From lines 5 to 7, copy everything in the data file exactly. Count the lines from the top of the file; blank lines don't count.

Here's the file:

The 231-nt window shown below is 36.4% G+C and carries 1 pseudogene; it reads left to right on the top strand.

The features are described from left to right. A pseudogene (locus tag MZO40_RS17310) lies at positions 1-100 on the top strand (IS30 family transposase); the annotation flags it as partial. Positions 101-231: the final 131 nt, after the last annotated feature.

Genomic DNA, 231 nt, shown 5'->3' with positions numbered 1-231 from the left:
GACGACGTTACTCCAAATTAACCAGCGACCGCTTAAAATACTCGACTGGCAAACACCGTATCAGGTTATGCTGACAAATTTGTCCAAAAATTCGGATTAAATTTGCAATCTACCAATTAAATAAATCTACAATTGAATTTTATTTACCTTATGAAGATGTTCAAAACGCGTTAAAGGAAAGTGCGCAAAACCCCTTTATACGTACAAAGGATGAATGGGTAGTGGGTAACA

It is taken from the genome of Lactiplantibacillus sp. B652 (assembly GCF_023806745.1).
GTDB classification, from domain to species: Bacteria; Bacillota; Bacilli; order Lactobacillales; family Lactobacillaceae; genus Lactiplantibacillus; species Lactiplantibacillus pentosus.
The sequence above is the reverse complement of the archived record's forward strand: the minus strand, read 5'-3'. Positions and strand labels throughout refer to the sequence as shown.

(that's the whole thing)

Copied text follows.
It is taken from the genome of Lactiplantibacillus sp. B652 (assembly GCF_023806745.1).
GTDB classification, from domain to species: Bacteria; Bacillota; Bacilli; order Lactobacillales; family Lactobacillaceae; genus Lactiplantibacillus; species Lactiplantibacillus pentosus.
The sequence above is the reverse complement of the archived record's forward strand: the minus strand, read 5'-3'. Positions and strand labels throughout refer to the sequence as shown.